But we do need to run this trial to provide the data to physicians because there's not ever been a direct comparison between ILUVIEN or any other steroid and anti-VEGF therapy. As Dr Gonzalez shared on our call, retina specialists are highly data-driven. We have already accumulated significant data demonstrating why we believe that ILUVIEN should be used as first-line therapy for treating DME. Our user study showed that on average, patients' visual acuity was either improved or maintained with a significant reduction and treatment frequency from one treatment every 2.9 months pre-ILUVIEN to one treatment every 14.3 months post-ILUVIEN. User also showed that in 63% of 160 eyes treated in the study, ILUVIEN was sufficient as monotherapy, and no supplemental therapy was required. Our Iris and PALADIN studies also showed that ILUVIEN worked without supplemental therapy in a high percentage of patients.

We're very excited to advance the NEW DAY study and believe that in the coming months, the NEW DAY study can increase the awareness and discussion of ILUVIEN among physicians. Moving forward, we do expect that the pandemic will continue to adversely impact our business in ways we can't currently forecast, as we are still experiencing limited engagement in physician offices and hospitals. But so far, 2020 has been a really good year for Alimera. In light of all the difficult challenges resulting from the COVID-19 pandemic. For the first half of this year, we reported a total of 24.6 million in revenue, growth of 3% over the 23.8 million in 2019 despite the challenges of the pandemic. Importantly, we've maintained our goal of being adjusted EBITDA positive for the first six months of the year, recording $1 million in adjusted EBITDA. And we strengthened our balance sheet, adding cash without further dilution to our shareholders.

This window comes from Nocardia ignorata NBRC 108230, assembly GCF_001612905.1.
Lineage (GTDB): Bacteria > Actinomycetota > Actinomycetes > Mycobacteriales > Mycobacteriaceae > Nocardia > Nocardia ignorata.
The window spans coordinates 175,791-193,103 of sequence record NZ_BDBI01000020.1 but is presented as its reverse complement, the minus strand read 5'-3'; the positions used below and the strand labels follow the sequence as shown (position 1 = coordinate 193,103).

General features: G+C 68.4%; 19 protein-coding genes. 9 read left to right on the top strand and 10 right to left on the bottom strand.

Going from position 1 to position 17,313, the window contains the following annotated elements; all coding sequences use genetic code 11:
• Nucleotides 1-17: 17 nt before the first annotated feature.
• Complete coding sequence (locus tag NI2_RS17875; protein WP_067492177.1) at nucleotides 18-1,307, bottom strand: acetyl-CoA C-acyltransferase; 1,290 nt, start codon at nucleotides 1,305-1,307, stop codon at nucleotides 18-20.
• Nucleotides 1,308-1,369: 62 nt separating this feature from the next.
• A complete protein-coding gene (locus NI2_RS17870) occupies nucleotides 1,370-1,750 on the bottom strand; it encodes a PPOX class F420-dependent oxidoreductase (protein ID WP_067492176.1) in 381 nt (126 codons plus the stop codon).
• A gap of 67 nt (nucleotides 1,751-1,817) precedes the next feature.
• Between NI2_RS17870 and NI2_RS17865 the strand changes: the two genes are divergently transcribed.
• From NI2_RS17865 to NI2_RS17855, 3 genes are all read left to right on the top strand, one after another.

We accomplished all of this while retaining our staff, which we believe positions us well to reach our customers and increase the usage of ILUVIEN as the pandemic resolves and the economy fully reopens. We have prepared our sales force with remote detailing capabilities. We have been successful in developing and hosting educational webinars that speak to the value and benefit of ILUVIEN that can be provided to both DME patients and posterior uveitis patients.

We've continued to execute our strategy of pursuing organic growth in DME in our existing markets. Preparing for the launch of the posterior uveitis indication in more European markets and further expanding our geographic footprint, all of which we believe will continue to contribute to our growth in revenues and give patients the opportunity to see better, longer with fewer injections. But importantly, we believe that much of what we have achieved over the last few months has positioned us very well to absorb these challenges associated with the COVID pandemic and importantly to invest in Alimera's future by conducting the NEW DAY study, to enable us to gain a greater share of the multi-billion dollar market opportunity for treating diabetic macular edema.